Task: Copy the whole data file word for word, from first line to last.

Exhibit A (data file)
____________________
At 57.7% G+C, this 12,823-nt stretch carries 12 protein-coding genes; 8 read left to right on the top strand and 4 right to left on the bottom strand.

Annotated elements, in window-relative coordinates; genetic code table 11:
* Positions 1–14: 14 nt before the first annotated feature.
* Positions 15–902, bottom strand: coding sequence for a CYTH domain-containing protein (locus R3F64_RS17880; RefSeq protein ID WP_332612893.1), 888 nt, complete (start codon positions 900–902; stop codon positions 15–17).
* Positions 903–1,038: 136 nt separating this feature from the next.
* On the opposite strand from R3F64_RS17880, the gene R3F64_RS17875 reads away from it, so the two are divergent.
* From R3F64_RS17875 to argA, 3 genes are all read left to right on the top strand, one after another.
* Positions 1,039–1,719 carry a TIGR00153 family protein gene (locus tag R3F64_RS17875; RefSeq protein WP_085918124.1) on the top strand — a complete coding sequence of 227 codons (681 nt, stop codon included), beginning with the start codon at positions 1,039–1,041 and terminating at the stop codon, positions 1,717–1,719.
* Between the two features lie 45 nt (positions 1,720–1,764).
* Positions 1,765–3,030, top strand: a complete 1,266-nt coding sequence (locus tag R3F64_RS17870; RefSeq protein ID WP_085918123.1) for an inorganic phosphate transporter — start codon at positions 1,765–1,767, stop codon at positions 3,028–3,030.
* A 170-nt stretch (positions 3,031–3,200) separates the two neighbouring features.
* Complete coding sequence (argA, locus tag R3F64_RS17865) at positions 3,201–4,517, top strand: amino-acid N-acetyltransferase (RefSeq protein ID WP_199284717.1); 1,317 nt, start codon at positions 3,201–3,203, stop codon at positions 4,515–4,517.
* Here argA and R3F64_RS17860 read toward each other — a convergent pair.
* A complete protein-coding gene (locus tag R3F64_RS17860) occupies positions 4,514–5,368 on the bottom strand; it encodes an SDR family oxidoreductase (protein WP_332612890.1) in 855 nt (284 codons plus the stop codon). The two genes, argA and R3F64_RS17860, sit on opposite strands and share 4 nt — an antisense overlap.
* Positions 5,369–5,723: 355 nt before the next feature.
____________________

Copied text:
At 57.7% G+C, this 12,823-nt stretch carries 12 protein-coding genes; 8 read left to right on the top strand and 4 right to left on the bottom strand.

Annotated elements, in window-relative coordinates; genetic code table 11:
* Positions 1–14: 14 nt before the first annotated feature.
* Positions 15–902, bottom strand: coding sequence for a CYTH domain-containing protein (locus R3F64_RS17880; RefSeq protein ID WP_332612893.1), 888 nt, complete (start codon positions 900–902; stop codon positions 15–17).
* Positions 903–1,038: 136 nt separating this feature from the next.
* On the opposite strand from R3F64_RS17880, the gene R3F64_RS17875 reads away from it, so the two are divergent.
* From R3F64_RS17875 to argA, 3 genes are all read left to right on the top strand, one after another.
* Positions 1,039–1,719 carry a TIGR00153 family protein gene (locus tag R3F64_RS17875; RefSeq protein WP_085918124.1) on the top strand — a complete coding sequence of 227 codons (681 nt, stop codon included), beginning with the start codon at positions 1,039–1,041 and terminating at the stop codon, positions 1,717–1,719.
* Between the two features lie 45 nt (positions 1,720–1,764).
* Positions 1,765–3,030, top strand: a complete 1,266-nt coding sequence (locus tag R3F64_RS17870; RefSeq protein ID WP_085918123.1) for an inorganic phosphate transporter — start codon at positions 1,765–1,767, stop codon at positions 3,028–3,030.
* A 170-nt stretch (positions 3,031–3,200) separates the two neighbouring features.
* Complete coding sequence (argA, locus tag R3F64_RS17865) at positions 3,201–4,517, top strand: amino-acid N-acetyltransferase (RefSeq protein ID WP_199284717.1); 1,317 nt, start codon at positions 3,201–3,203, stop codon at positions 4,515–4,517.
* Here argA and R3F64_RS17860 read toward each other — a convergent pair.
* A complete protein-coding gene (locus tag R3F64_RS17860) occupies positions 4,514–5,368 on the bottom strand; it encodes an SDR family oxidoreductase (protein WP_332612890.1) in 855 nt (284 codons plus the stop codon). The two genes, argA and R3F64_RS17860, sit on opposite strands and share 4 nt — an antisense overlap.
* Positions 5,369–5,723: 355 nt before the next feature.